These plans could still happen, but if the grant is accepted by the Board, then all those actions would be after the fact.

Freedom from limits

Brian Norris continued his statements with the idea that the best course may be to reject the grant. If that happened, the Board could continue down the original path of making the decision for the 2014-15 school year, evaluating all options, public opinion, and cost vs benefit.

Paying for it

The grant only gets us so far. The question then becomes, what are you willing to cut out to pay for it?

Also at the Board’s meeting was Mr. Carsley’s budget update. Contributions to retirement are going from 16.93% of payroll to 21.40% for 2014-15, and is scheduled to increase to over 30% of payroll in just a few years.

This years’ healthcare costs are projected to be a record $3.1 Million, and will continue to increase as taxes and fees to pay for Obamacare are added. In the Long Range Plan, there is a $25 Million renovation to the Jr High School that will be needed.

Tax increases are limited by Act 1, with the potential of some kind of property tax reform coming out of Harrisburg that will limit the District even more.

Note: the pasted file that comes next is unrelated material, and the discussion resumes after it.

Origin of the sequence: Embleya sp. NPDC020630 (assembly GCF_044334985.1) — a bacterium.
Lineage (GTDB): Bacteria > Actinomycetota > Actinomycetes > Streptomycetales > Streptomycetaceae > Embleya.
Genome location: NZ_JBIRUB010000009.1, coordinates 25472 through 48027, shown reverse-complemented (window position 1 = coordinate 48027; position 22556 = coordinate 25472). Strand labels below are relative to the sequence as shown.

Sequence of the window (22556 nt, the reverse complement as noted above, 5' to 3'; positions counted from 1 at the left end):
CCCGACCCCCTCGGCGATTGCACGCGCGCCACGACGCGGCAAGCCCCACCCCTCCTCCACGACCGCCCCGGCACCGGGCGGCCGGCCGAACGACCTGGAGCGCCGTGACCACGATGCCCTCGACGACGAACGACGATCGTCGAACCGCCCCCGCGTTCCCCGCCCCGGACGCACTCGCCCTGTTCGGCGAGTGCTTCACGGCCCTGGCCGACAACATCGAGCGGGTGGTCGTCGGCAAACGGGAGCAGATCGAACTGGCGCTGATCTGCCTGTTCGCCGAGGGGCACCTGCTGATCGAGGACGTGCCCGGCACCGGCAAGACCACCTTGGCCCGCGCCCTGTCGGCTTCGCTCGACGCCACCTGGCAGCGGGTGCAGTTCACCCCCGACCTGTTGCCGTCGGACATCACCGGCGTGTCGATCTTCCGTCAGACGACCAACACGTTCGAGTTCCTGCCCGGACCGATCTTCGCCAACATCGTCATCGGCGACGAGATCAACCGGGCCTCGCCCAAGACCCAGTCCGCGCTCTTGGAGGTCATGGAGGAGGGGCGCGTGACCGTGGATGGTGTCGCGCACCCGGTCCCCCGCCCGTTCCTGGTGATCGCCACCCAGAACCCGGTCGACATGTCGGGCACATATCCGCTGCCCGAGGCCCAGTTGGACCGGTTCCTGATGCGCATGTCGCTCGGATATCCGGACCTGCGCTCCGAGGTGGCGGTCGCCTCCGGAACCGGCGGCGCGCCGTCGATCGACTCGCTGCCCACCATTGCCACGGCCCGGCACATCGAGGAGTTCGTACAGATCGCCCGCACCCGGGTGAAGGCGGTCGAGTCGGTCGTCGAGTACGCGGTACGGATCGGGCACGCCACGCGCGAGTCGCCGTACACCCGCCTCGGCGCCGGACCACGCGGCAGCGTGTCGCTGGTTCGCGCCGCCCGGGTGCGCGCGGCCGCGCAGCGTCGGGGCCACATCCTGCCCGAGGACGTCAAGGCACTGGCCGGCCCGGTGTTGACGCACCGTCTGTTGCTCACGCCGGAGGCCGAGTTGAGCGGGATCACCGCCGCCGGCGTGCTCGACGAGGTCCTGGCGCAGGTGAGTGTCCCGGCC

At some point, there will be a discussion of what program(s) to cut for the District to maintain a Police Department.

The meeting before the vote

All parents and concerned citizens are invited to attend all Safety Task Force Meetings, held the first Tuesday of each month at 6:30pm. However, special efforts will be made to reach out, and invite participation at the April 1st meeting.

The District will be making Robocalls in an effort to achieve maximum turnout. If needed, the meeting may be moved from the Administrative Conference Room to the Jr/Sr Multi-Purpose Room.

Your next, and final opportunity before the vote, to speak out will be at the School Board Work Session meeting on April 14th, at 7:00pm.


5 thoughts on “Armed Security Overshadows Other Topics

  1. I did!! Someone posted it on Facebook.

    I’m kinda wondering why we didn’t apply for the grant for security infrastructure. We just received a presentation from the IT Department that new cameras are needed, and the replacements will use an IP Address so that Police & Fire can be accessed them wirelessly from the internet, with a special app.

  2. That, I think, is where our efforts and monies need to be put at. We should be looking at updating and even expanding the cameras throughout the entire campus, putting in place increased security measures, practicing “live shooter” drills more frequently will local PDs. I think there are security items throughout the school district that need to be fine tuned and upgraded first before we consider an armed/unarmed guard.

    • I appreciate your feedback. I would make your opinion known to the rest of the Board. The Work Session Meeting on the 14th may be the best time to do that.

      However, while a passing voting does means there will be a guard, the not passing of the grant does not necessarily mean the conversation about a guard ends.

  3. Eric, that was one of my points last night–but I don’t think I was heard. Our money can be put to better use for security infrastructure. I plan on addressing this at our next meeting.